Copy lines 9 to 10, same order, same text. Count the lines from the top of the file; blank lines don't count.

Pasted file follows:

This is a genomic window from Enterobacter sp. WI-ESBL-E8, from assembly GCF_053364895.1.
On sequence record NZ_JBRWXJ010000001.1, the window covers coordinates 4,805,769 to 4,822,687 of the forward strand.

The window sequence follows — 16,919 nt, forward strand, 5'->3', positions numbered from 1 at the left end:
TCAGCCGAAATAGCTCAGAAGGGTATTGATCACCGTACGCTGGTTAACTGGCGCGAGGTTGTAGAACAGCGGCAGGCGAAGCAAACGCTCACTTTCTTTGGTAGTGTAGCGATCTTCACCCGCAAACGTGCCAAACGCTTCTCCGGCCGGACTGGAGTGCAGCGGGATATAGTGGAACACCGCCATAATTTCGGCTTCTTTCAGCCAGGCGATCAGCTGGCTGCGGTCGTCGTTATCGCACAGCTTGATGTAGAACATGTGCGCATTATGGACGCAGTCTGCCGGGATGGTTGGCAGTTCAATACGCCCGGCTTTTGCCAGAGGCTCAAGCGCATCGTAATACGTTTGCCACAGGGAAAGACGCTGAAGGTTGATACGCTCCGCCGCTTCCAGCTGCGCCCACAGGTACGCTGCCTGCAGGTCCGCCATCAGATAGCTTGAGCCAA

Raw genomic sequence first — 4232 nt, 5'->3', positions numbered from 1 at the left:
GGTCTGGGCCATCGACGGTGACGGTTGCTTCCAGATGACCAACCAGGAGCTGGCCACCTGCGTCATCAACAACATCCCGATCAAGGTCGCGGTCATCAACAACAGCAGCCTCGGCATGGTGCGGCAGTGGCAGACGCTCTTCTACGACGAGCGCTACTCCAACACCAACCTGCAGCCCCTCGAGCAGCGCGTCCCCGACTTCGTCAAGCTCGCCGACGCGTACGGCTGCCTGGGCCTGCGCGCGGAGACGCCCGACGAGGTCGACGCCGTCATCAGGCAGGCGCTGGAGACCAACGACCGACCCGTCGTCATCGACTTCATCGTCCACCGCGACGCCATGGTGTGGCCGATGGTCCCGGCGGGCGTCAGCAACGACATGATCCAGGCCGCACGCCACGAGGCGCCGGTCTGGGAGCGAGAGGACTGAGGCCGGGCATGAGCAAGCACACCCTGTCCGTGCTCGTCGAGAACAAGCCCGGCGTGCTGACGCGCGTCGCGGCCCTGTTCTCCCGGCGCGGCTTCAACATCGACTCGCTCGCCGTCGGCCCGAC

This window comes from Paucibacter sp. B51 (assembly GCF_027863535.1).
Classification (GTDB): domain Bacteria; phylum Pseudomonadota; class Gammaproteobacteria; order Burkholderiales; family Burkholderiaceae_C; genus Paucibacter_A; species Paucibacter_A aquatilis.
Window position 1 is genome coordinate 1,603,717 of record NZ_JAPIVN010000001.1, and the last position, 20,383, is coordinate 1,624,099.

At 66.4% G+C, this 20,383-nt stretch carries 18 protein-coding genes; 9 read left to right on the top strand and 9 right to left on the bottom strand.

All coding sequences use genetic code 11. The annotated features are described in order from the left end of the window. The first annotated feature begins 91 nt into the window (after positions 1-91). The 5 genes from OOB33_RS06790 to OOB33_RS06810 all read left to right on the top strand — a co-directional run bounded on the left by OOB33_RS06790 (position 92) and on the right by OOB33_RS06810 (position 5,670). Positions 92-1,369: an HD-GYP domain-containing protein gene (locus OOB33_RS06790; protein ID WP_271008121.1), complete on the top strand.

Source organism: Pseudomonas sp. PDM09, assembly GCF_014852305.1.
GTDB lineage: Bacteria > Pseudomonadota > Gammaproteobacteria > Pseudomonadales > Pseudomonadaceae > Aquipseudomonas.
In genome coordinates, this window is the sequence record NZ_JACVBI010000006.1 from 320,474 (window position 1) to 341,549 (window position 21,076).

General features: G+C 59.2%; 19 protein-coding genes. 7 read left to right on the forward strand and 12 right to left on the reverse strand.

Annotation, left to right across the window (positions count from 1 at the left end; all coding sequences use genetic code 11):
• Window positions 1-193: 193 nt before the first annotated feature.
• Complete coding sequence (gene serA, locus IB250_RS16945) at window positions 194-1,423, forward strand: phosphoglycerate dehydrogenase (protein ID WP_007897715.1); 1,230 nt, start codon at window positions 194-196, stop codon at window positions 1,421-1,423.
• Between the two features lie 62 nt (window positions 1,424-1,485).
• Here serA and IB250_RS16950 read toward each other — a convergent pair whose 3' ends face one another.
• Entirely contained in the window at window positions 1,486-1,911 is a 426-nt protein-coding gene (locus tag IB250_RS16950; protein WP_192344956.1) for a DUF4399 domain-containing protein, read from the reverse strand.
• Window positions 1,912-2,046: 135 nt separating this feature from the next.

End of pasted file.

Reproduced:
Window position 1 is genome coordinate 1,603,717 of record NZ_JAPIVN010000001.1, and the last position, 20,383, is coordinate 1,624,099.

At 66.4% G+C, this 20,383-nt stretch carries 18 protein-coding genes; 9 read left to right on the top strand and 9 right to left on the bottom strand.